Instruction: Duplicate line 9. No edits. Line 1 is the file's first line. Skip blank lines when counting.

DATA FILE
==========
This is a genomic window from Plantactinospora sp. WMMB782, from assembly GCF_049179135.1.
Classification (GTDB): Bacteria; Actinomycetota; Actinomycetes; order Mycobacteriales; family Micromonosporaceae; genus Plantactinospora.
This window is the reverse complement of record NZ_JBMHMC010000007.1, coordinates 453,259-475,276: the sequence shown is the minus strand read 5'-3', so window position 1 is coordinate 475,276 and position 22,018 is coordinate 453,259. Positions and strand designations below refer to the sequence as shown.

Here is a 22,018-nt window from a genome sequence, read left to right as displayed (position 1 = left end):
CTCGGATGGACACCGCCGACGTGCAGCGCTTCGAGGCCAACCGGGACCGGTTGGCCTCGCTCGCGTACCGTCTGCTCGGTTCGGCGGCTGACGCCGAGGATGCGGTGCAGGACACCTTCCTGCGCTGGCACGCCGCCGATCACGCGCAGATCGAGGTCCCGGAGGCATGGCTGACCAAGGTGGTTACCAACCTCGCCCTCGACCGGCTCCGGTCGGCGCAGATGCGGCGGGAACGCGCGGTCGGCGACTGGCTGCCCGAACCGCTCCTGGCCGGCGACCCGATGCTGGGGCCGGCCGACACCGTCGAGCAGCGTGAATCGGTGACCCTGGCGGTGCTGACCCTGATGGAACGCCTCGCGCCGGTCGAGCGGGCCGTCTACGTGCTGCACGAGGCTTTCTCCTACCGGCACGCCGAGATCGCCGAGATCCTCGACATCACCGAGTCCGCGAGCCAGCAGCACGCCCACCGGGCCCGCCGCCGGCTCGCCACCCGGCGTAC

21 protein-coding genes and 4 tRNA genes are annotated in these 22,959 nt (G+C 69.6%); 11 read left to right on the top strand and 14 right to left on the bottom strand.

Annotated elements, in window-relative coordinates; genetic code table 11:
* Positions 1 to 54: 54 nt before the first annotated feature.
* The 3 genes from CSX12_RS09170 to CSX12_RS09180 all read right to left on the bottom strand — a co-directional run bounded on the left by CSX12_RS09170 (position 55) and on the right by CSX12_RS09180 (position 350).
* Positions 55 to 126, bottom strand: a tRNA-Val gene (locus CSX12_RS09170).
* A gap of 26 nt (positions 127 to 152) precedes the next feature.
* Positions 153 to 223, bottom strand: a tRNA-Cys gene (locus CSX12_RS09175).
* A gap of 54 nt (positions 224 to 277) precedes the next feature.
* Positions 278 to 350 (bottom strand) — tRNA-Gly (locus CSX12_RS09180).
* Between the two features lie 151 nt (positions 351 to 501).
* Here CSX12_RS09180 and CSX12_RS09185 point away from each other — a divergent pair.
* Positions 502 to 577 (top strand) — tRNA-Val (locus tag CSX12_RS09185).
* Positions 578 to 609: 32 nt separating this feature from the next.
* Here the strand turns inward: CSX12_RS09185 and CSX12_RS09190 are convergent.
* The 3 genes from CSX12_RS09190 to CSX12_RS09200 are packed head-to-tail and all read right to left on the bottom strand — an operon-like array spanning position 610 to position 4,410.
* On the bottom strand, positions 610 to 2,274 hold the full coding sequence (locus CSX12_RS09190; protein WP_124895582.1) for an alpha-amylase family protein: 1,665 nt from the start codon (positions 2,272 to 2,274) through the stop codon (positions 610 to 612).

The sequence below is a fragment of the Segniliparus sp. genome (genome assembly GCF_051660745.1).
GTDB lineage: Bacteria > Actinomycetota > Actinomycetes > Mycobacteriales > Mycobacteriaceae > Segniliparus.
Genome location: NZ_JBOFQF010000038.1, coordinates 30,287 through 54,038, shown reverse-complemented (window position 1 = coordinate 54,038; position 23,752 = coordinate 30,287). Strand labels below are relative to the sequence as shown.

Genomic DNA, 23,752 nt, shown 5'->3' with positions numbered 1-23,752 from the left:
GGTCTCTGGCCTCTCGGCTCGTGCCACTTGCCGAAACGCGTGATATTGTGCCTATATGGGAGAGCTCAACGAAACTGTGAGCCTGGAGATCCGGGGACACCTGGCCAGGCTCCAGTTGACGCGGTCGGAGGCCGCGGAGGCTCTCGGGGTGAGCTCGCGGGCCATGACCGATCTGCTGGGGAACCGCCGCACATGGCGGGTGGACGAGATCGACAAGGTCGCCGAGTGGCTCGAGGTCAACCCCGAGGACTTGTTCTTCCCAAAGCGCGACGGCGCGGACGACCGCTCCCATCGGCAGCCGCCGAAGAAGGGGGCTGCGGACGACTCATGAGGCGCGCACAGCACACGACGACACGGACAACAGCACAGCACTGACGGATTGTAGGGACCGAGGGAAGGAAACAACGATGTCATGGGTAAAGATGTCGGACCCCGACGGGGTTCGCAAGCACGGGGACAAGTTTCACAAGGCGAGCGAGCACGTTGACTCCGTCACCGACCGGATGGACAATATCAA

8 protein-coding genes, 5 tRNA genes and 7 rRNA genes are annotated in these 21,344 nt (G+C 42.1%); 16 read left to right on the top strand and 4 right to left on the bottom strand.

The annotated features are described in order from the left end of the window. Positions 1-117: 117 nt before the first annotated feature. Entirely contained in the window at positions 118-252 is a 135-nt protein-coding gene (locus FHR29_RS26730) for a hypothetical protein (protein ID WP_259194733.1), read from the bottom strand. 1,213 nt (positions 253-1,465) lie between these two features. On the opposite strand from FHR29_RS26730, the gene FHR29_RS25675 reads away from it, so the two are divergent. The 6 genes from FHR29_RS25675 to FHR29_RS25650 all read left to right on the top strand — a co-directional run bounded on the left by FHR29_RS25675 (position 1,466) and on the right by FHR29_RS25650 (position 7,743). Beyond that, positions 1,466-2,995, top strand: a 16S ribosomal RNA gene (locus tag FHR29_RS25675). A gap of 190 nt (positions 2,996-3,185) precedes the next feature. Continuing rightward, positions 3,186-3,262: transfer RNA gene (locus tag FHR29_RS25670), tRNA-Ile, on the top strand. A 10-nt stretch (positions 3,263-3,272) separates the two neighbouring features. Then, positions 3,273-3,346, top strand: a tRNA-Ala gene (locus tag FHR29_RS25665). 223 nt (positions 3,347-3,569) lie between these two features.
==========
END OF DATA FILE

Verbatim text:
* The 3 genes from CSX12_RS09170 to CSX12_RS09180 all read right to left on the bottom strand — a co-directional run bounded on the left by CSX12_RS09170 (position 55) and on the right by CSX12_RS09180 (position 350).